Change of Control

A type of bond covenant which gives the bondholder the right to sell back the bonds to the company at a certain price when there is a change in ownership

Credit Rating The credit worthiness of corporate bonds, normally done by the credit rating companies

The failure or inability of an issuer to pay coupons and/or bond principal.

Discount Purchasing the bond at a price less than the face value.
Face Value The nominal value or the dollar value that the investor received at maturity. However, the nominal value might not be the price the investor has to pay
Investment-Grade Bonds which have credit rating of either Baa3 to Aaa (Moodys), BBB- to AAA (S&P) or BBB- to Aaa (Fitch)
Junk Bonds Bonds which have credit rating below Ba1 (Moodys), BB+ (S&P) or BB+ (Fitch)
Premium Buying a bond at price higher than the face value
Price The price paid to buy/sell a bond, normally expressed as a percentage to the face value
Principal The nominal value or the dollar value that the investor received at maturity. However, the nominal value might not be the price the investor pays
Re-Fix coupon rate feature A special feature of some bonds, which allow their coupon rate to be re-fixed in the future
Yield The annualised return the investor expects to receive from investing in a bond. A simple formula would be yield = coupon rate/price
Yield to Maturity (YTM)

The annualised return the investor expects to receive from investing in a bond when they hold to maturity

Yield to Next Call (YTNC) The annualised return the investor expects to receive from investing in a bond when the bond is called back by the issuer

Fees & Charges

We offer competitive spreads and zero commissions.

Bond transfer fees out of PSPL custody is subject to an exit fee of S$100 + 7% GST (applicable to both CDP & Clearstream).

For more information on our fees, please visit our fees and charges page or contact our Bond Specialists at +65 6212 1818 or

Bond financing

Get up to 70% financing for more than 100 bonds and up to 9 currencies. Learn more here or contact our Bond Specialists at +65 6212 1818 or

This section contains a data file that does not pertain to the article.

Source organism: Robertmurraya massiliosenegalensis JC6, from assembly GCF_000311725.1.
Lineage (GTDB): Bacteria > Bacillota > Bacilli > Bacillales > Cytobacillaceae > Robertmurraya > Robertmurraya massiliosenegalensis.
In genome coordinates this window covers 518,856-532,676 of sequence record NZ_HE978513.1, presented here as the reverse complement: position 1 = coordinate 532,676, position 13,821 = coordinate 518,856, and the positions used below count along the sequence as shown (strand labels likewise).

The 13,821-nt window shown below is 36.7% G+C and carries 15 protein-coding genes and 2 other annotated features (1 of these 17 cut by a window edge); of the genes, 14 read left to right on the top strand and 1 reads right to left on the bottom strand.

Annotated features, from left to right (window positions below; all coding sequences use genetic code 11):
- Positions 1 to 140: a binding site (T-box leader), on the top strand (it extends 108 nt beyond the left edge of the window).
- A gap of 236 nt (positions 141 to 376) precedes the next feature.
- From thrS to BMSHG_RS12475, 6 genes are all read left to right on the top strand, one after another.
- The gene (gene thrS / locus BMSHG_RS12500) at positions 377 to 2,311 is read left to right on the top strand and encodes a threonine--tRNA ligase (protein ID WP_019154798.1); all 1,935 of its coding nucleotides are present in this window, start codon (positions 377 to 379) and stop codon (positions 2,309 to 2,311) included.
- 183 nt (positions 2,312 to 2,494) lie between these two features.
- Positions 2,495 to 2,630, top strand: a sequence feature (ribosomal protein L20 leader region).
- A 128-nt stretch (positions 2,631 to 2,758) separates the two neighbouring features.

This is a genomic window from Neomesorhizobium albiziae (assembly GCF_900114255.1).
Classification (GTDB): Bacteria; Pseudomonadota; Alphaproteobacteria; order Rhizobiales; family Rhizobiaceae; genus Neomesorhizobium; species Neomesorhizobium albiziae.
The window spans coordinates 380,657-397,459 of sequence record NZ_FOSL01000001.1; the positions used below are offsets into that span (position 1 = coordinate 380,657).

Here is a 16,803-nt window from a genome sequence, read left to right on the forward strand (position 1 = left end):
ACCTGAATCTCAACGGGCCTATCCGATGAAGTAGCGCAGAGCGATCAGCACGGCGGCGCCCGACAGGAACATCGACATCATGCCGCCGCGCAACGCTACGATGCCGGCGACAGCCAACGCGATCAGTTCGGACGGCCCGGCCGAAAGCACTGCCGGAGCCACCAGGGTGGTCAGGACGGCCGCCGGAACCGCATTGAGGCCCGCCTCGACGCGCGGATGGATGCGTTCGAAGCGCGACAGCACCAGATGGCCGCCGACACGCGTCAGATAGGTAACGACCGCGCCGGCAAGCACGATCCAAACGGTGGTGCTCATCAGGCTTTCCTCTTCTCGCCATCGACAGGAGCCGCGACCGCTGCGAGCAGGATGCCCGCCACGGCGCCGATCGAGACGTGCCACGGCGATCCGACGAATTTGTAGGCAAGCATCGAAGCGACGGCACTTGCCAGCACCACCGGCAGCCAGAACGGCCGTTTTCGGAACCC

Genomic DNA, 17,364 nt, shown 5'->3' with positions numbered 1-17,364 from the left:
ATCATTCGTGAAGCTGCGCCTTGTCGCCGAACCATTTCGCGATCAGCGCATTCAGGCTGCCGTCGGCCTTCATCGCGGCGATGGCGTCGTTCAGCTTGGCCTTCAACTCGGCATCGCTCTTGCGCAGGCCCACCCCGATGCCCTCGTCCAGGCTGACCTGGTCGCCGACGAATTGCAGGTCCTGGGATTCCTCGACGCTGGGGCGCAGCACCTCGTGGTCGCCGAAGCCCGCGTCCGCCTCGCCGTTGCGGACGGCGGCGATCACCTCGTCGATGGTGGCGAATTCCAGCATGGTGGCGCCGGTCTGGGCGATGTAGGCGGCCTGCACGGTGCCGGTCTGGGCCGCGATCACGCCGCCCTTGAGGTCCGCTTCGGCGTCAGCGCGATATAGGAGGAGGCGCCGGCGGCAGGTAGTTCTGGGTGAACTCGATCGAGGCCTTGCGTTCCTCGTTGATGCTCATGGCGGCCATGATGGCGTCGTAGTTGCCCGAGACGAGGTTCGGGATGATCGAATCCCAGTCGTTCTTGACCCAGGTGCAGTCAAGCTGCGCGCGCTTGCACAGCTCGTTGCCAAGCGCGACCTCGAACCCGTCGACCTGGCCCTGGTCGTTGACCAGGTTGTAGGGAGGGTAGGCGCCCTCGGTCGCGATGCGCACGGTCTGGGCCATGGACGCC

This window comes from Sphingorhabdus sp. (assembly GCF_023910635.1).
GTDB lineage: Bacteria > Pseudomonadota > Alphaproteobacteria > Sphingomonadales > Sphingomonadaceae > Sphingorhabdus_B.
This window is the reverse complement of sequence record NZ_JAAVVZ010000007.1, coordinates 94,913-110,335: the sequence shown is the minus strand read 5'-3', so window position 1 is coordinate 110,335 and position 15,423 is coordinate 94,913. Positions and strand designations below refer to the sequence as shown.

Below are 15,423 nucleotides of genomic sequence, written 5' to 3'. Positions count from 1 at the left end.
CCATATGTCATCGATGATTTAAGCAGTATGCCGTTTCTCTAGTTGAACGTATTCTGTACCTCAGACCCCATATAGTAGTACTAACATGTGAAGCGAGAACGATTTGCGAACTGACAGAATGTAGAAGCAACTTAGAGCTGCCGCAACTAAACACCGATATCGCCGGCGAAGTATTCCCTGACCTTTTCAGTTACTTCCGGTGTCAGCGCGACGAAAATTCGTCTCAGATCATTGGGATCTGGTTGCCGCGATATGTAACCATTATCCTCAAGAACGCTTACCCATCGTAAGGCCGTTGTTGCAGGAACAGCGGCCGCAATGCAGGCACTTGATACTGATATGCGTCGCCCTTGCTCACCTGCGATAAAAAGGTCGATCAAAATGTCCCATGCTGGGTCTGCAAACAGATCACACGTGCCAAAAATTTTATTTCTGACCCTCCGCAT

Bond financing rates:

Bond Portfolio SGD Financing Rates
≥ SGD 250,000 2.68% p.a.

PSPL may at any time at its sole discretion change the interest rates set out based on prevailing interest rate environment and quality & concentration of securities in your portfolio.


This information is intended for general information only and does not constitute a recommendation, an offer or solicitation to buy or sell the investment products mentioned herein. It does not have any regard to your specific investment objectives, financial situation or any of your particular needs. Investments are subject to investment risks including the possible loss of the principal amount invested. Past performance figures as well as any projection or forecast used in this publication, are not necessarily indicative of future or likely performance of any securities. You may wish to obtain advice from a financial adviser before making a commitment to purchase any investment products mentioned herein. In the event that you choose not to obtain advice from a financial adviser, you should consider whether the investment product is suitable for you. You are also advised to read the trading account Terms & Conditions and Risk Disclosure Statement (available online at before investing in this product. This advertisement has not been reviewed or endorsed by the Monetary Authority of Singapore.